If history is judging Reagan as a bad president, it must be someone else's history and not that of the American people.
Now for a glimpse behind the scenes.
Many times, there is more to a controversy than meets the eye. It's not a secret that by the time President Reagan was questioned about the arms-for-hostages controversy, he was showing signs of memory loss.
Even some top Democrats who would otherwise have called for Reagan's blood held back because they genuinely believed he was confused over some of the facts surrounding Iran-Contra.
Not long after Reagan left office, I and several others accompanied him as he delivered a speech during which he sometimes wandered off the script, forgot the punch line of a joke, and even said that long-ago presidential candidate Al Smith had actually been president.
This incident was painful and even more so because it took place years before Reagan's problem had been clinically diagnosed as Alzheimer's.
Our anti-Reagan history teacher probably doesn't know any of this.
All that aside, the opinionated instructor probably won't teach his students that President Reagan completely turned around an economy that suffered from double-digit interest rates. Or that his tough but artful diplomacy with the old Soviet Union set the stage for the collapse of communism. Such omissions in the classroom would be a shame.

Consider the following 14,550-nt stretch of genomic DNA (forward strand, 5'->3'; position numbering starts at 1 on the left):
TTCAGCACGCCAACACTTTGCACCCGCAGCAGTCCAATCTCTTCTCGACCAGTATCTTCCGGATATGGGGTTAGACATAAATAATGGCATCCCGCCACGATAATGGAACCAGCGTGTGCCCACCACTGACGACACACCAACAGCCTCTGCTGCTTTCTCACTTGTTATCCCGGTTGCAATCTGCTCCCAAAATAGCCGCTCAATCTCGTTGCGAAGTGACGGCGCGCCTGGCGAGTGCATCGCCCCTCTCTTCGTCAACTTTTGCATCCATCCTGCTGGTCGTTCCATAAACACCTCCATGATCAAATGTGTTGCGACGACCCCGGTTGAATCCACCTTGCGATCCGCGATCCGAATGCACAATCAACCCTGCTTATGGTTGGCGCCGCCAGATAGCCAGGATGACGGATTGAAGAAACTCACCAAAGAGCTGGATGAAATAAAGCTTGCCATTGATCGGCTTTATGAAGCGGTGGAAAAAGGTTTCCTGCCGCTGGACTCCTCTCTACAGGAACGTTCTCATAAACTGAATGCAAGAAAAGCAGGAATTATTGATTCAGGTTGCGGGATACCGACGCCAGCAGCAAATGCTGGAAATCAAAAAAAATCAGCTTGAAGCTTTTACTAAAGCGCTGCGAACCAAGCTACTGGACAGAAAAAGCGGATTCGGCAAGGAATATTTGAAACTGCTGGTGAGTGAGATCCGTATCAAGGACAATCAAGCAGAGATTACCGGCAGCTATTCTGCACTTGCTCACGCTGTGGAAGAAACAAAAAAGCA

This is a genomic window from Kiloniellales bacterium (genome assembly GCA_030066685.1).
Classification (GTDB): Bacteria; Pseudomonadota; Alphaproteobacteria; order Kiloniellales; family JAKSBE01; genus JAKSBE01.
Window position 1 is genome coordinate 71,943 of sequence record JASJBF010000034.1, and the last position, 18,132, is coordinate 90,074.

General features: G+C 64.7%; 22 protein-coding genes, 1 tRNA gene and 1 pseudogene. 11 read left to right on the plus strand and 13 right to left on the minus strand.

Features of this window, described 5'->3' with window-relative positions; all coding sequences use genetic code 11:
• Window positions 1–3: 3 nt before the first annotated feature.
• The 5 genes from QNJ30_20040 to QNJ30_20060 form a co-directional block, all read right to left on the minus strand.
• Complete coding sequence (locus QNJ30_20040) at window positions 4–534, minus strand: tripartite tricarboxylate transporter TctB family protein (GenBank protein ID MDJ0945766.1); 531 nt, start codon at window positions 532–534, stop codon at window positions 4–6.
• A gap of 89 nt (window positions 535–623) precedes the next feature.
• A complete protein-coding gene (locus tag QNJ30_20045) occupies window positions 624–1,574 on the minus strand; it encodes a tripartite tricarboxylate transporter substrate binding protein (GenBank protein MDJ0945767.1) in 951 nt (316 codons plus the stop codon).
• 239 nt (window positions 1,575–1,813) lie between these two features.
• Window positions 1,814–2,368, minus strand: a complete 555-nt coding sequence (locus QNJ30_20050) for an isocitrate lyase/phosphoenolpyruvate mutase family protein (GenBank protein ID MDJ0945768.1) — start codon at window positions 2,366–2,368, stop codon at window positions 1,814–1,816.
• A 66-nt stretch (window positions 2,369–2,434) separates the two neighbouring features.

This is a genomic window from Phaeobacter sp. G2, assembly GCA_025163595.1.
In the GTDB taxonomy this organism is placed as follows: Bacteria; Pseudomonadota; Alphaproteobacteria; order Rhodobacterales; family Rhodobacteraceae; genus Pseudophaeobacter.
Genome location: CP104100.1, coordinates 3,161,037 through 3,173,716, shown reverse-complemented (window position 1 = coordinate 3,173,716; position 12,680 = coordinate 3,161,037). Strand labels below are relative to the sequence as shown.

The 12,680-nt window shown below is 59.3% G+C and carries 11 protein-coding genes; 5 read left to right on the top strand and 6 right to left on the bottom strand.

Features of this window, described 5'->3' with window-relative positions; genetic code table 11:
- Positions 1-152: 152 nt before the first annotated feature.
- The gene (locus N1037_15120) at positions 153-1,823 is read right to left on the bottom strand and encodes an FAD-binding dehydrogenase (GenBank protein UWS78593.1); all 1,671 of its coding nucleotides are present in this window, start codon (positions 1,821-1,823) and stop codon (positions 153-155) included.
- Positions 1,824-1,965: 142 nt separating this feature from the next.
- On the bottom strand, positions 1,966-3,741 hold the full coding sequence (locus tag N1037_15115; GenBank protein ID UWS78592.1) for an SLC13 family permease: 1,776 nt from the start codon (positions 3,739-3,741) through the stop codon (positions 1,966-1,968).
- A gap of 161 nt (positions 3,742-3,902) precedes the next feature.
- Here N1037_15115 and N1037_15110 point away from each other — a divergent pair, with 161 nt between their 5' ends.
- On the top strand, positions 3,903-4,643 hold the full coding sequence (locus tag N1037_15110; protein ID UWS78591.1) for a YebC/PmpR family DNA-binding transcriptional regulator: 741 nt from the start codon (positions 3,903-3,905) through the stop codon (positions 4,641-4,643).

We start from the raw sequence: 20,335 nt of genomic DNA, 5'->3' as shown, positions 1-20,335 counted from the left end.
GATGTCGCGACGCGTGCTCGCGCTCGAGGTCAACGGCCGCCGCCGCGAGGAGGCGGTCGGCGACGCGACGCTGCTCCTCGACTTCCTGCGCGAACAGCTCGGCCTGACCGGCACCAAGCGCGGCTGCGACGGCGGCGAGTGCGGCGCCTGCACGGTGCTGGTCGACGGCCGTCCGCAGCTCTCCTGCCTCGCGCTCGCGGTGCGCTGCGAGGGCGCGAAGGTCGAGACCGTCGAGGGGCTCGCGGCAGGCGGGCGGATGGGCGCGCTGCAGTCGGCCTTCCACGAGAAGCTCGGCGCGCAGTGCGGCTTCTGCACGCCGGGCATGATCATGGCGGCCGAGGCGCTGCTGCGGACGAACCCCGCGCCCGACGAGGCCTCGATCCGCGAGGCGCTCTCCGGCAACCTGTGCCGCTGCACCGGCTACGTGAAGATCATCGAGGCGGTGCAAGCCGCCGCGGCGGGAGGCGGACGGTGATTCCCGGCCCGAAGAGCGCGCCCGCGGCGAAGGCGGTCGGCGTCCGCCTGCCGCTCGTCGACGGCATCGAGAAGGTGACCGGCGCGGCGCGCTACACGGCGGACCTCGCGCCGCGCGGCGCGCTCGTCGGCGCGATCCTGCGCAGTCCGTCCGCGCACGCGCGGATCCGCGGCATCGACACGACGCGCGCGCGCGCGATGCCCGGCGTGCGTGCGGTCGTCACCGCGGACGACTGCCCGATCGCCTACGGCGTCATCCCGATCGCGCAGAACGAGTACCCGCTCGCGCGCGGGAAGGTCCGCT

And just so our trusted classroom instructor will know that history is often made behind the scenes among political players who are supposedly avowed enemies, let me reveal that I personally know of many times when public foes such as Newt Gingrich and Bill Clinton privately worked through issues with key phone calls and personal meetings.
There was even hot internal debate among then-House Speaker Gingrich's political circle about whether the Republican effort to impeach Clinton was politically wise.
I argued vehemently against it. And just to prove that we rarely hold grudges in politics, the original and biggest advocate for impeachment -- former Congressman Bob Barr -- now works in the office next to mine!
So allow me a few words of advice to the well-meaning teacher who likes to interject his own opinions during history class: Unless you've been there, stick to the facts in the textbook. Genuine history is rarely a cut-and-dried affair or as unforgiving as harsh personal judgments.